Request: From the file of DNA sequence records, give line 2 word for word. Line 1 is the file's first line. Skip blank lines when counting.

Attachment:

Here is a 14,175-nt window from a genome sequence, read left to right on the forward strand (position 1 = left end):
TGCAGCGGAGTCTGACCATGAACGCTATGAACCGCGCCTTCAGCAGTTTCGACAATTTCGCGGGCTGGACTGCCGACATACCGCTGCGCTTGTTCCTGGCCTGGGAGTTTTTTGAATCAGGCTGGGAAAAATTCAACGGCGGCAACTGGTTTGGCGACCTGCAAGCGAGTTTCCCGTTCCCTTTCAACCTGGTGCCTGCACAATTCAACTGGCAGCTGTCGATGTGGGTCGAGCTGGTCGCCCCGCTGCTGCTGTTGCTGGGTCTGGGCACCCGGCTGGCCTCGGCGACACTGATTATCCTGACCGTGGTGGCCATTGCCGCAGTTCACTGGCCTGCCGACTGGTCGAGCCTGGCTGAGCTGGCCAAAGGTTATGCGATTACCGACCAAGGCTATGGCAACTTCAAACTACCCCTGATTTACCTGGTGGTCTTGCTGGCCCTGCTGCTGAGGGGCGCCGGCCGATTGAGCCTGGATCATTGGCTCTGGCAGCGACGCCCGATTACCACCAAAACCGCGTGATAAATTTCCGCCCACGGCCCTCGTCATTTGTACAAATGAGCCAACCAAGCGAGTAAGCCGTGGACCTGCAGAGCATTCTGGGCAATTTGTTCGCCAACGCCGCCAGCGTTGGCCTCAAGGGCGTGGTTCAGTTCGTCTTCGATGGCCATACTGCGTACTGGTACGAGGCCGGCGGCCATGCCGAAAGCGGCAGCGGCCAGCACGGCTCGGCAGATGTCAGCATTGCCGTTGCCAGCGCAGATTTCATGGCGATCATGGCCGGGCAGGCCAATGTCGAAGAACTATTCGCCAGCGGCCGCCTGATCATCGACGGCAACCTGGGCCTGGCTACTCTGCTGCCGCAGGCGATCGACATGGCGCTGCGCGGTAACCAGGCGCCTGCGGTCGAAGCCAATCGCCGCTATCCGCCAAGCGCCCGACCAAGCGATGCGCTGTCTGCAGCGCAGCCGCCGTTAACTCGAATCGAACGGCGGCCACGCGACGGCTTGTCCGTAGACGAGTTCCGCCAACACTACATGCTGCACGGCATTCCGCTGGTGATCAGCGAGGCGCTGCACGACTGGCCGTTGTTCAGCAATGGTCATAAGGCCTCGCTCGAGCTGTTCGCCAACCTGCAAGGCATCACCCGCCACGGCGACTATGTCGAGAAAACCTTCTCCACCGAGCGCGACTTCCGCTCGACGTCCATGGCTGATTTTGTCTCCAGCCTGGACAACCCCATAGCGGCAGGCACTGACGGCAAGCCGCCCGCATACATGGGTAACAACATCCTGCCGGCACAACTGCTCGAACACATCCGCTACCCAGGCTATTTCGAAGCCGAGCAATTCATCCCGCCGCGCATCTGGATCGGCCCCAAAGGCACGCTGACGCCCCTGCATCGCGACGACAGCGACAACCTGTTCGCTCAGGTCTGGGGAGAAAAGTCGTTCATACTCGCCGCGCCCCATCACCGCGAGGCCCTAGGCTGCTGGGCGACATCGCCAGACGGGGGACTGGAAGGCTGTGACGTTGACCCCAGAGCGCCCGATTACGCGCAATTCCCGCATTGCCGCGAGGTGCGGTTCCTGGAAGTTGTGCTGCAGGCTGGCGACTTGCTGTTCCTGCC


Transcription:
TGCAGCGGAGTCTGACCATGAACGCTATGAACCGCGCCTTCAGCAGTTTCGACAATTTCGCGGGCTGGACTGCCGACATACCGCTGCGCTTGTTCCTGGCCTGGGAGTTTTTTGAATCAGGCTGGGAAAAATTCAACGGCGGCAACTGGTTTGGCGACCTGCAAGCGAGTTTCCCGTTCCCTTTCAACCTGGTGCCTGCACAATTCAACTGGCAGCTGTCGATGTGGGTCGAGCTGGTCGCCCCGCTGCTGCTGTTGCTGGGTCTGGGCACCCGGCTGGCCTCGGCGACACTGATTATCCTGACCGTGGTGGCCATTGCCGCAGTTCACTGGCCTGCCGACTGGTCGAGCCTGGCTGAGCTGGCCAAAGGTTATGCGATTACCGACCAAGGCTATGGCAACTTCAAACTACCCCTGATTTACCTGGTGGTCTTGCTGGCCCTGCTGCTGAGGGGCGCCGGCCGATTGAGCCTGGATCATTGGCTCTGGCAGCGACGCCCGATTACCACCAAAACCGCGTGATAAATTTCCGCCCACGGCCCTCGTCATTTGTACAAATGAGCCAACCAAGCGAGTAAGCCGTGGACCTGCAGAGCATTCTGGGCAATTTGTTCGCCAACGCCGCCAGCGTTGGCCTCAAGGGCGTGGTTCAGTTCGTCTTCGATGGCCATACTGCGTACTGGTACGAGGCCGGCGGCCATGCCGAAAGCGGCAGCGGCCAGCACGGCTCGGCAGATGTCAGCATTGCCGTTGCCAGCGCAGATTTCATGGCGATCATGGCCGGGCAGGCCAATGTCGAAGAACTATTCGCCAGCGGCCGCCTGATCATCGACGGCAACCTGGGCCTGGCTACTCTGCTGCCGCAGGCGATCGACATGGCGCTGCGCGGTAACCAGGCGCCTGCGGTCGAAGCCAATCGCCGCTATCCGCCAAGCGCCCGACCAAGCGATGCGCTGTCTGCAGCGCAGCCGCCGTTAACTCGAATCGAACGGCGGCCACGCGACGGCTTGTCCGTAGACGAGTTCCGCCAACACTACATGCTGCACGGCATTCCGCTGGTGATCAGCGAGGCGCTGCACGACTGGCCGTTGTTCAGCAATGGTCATAAGGCCTCGCTCGAGCTGTTCGCCAACCTGCAAGGCATCACCCGCCACGGCGACTATGTCGAGAAAACCTTCTCCACCGAGCGCGACTTCCGCTCGACGTCCATGGCTGATTTTGTCTCCAGCCTGGACAACCCCATAGCGGCAGGCACTGACGGCAAGCCGCCCGCATACATGGGTAACAACATCCTGCCGGCACAACTGCTCGAACACATCCGCTACCCAGGCTATTTCGAAGCCGAGCAATTCATCCCGCCGCGCATCTGGATCGGCCCCAAAGGCACGCTGACGCCCCTGCATCGCGACGACAGCGACAACCTGTTCGCTCAGGTCTGGGGAGAAAAGTCGTTCATACTCGCCGCGCCCCATCACCGCGAGGCCCTAGGCTGCTGGGCGACATCGCCAGACGGGGGACTGGAAGGCTGTGACGTTGACCCCAGAGCGCCCGATTACGCGCAATTCCCGCATTGCCGCGAGGTGCGGTTCCTGGAAGTTGTGCTGCAGGCTGGCGACTTGCTGTTCCTGCC